Posted on May 19, 2014
May 19, 1780.
After all, it's weird for complete darkness to fall at 10:30 in the morning. The chickens went to roost, frogs began to croak and birds began to sing their evening songs, cows walked back to the barn.
This darkness was in Eastern Canada and New England, in the U.S. It lasted from mid-morning until the middle of the next night.
And nobody knew what had caused the darkness.
Many were sore afraid, and they gathered together in unplanned religious services.
Those who were more science-minded pointed out that there were some signs that fires raged somewhere. After all, for several days before the May 19, the sun and moon had appeared reddish, and the sky yellowish, as if there were lots of particles in the air. Also, some had observed soot collecting in rivers and rain water.
But those who were sure that the apocalypse was occurring pointed out that the Bible verses foretold a red moon as well as a great darkness.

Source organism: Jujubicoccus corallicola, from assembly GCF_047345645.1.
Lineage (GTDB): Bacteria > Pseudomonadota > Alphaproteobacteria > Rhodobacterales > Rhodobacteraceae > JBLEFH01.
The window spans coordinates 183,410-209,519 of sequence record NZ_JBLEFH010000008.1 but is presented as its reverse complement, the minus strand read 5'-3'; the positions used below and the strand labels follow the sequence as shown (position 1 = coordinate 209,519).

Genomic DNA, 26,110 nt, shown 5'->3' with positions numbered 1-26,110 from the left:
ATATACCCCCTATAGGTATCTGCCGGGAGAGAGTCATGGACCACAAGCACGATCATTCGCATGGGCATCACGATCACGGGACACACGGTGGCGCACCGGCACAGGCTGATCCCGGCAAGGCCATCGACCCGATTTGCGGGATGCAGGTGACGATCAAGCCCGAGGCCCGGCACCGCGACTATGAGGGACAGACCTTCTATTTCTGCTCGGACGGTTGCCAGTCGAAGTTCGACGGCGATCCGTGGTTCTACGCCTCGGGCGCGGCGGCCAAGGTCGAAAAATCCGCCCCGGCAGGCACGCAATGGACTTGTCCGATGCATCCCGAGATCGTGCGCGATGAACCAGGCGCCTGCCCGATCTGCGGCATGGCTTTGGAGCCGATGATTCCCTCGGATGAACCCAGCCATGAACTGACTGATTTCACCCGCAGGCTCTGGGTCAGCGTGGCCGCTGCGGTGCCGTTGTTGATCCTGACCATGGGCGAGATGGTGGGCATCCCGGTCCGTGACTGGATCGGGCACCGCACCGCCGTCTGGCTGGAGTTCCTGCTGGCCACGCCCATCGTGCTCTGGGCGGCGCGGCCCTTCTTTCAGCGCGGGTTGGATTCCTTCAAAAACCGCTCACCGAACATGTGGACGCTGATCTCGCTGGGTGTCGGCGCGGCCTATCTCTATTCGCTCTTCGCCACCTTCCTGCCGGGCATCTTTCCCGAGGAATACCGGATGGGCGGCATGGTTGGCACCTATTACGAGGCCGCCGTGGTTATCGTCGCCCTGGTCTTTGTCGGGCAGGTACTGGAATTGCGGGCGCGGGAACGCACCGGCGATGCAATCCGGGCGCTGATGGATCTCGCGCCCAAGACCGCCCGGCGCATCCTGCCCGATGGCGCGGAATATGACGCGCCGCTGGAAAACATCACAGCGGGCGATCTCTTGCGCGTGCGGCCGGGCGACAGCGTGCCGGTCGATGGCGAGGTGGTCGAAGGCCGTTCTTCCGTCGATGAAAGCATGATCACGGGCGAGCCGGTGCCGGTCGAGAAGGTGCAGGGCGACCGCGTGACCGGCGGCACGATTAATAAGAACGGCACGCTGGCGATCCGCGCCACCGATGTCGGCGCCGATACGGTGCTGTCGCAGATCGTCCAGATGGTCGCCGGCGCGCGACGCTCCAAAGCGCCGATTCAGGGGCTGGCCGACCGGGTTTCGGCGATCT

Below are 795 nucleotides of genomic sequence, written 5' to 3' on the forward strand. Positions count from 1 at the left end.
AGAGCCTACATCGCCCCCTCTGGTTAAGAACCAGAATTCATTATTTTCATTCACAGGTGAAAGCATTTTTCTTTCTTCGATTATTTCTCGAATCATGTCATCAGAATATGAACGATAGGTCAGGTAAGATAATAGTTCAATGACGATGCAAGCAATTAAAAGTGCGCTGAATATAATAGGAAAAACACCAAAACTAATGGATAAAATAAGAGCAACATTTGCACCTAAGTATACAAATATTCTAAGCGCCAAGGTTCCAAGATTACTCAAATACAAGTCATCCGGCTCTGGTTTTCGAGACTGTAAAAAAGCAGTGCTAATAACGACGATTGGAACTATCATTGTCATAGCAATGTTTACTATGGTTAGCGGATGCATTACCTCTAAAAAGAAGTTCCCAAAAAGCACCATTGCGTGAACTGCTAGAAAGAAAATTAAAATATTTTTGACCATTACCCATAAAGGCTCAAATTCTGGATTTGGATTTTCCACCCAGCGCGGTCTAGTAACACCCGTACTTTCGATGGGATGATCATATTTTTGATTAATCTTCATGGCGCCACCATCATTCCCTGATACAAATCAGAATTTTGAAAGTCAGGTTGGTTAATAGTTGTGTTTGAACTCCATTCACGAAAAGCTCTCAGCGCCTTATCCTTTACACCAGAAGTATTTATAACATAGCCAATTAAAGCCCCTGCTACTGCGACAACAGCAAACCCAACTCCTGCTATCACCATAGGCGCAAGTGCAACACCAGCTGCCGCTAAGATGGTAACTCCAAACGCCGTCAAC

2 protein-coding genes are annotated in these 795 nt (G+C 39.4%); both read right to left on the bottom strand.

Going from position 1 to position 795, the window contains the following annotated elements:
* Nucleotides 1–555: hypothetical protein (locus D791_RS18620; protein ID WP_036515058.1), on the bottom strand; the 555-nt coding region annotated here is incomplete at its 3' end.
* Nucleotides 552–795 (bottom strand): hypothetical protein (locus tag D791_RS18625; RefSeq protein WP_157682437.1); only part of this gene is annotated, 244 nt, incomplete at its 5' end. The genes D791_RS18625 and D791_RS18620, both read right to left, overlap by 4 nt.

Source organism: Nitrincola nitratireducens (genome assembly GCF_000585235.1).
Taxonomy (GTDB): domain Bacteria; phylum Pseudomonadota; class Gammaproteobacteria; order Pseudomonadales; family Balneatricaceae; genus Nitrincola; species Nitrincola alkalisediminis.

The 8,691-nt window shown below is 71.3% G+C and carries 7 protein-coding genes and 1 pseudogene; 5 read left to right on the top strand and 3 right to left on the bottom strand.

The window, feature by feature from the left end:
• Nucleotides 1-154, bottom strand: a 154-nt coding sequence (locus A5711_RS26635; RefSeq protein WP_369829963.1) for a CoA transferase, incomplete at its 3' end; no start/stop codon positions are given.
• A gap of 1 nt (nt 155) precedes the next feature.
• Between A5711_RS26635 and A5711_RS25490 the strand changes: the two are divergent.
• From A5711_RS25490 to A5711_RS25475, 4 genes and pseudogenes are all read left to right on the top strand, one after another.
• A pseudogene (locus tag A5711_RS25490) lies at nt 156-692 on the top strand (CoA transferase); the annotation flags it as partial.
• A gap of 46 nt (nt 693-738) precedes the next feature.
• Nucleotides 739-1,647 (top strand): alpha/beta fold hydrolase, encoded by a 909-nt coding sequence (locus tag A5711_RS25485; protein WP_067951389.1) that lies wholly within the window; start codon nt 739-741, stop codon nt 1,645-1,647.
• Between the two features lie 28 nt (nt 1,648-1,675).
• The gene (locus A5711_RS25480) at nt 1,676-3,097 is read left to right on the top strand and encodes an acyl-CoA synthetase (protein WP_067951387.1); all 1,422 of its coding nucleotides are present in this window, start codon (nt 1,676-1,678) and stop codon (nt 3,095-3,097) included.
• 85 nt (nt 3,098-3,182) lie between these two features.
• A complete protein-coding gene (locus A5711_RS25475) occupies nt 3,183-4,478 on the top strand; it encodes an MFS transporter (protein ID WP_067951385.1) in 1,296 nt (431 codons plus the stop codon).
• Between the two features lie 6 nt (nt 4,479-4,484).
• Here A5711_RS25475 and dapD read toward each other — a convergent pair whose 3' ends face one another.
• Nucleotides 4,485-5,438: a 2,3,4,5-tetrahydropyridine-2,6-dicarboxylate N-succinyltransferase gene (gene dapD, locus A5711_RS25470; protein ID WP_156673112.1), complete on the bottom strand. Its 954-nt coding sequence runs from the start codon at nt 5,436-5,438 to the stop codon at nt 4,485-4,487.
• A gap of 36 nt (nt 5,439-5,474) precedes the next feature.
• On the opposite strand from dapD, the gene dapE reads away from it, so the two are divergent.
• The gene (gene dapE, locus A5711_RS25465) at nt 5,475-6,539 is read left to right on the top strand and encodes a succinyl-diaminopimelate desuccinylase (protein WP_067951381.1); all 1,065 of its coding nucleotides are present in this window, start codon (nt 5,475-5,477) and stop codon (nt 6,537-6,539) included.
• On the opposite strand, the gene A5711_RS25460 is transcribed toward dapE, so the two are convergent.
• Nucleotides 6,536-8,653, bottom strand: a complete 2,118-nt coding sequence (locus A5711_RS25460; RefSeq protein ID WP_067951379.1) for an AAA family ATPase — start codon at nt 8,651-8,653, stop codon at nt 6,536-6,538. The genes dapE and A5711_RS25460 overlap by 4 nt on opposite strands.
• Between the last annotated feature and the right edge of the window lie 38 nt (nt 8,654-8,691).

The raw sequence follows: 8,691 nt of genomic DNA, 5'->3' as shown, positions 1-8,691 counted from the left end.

Discussions broke out between people who wished to stop their daily activities and wait for the end of the world and those who wished to Keep Calm and Carry On.
Some Connecticut legislators called for adjournment on account of it clearly being The End. But legislator Abraham Davenport said:
“I am against adjournment. The day of judgment is either approaching, or it is not. If it is not, there is no cause for an adjournment; if it is, I choose to be found doing my duty. I wish therefore that candles may be brought.”
Good man! I wish some of our legislators today were as committed as Davenport about doing their jobs!
You'd think that New Englanders would be used to dark, gloomy days; in some areas of New England, rain was falling on the morning of May 19...so there were clearly clouds in the sky. However, I guess this darkness was much more complete than daytime storm clouds, even. Modern scientists are pretty sure that the famous Dark Day of 1780 was caused by a combination of those heavy clouds and thick smoke from wildfires. They have discovered fire scars from the right time period in what is today the forests of Algonquin Provincial Park, in Canada.
Next time you face some extraordinary event such as a solar eclipse, tornado, wildfire, or earthquake, be sure to notice how thankful you are that we have so many ways of getting information and communicating with others near and far. It must've been a far more fearful world, back in the day!
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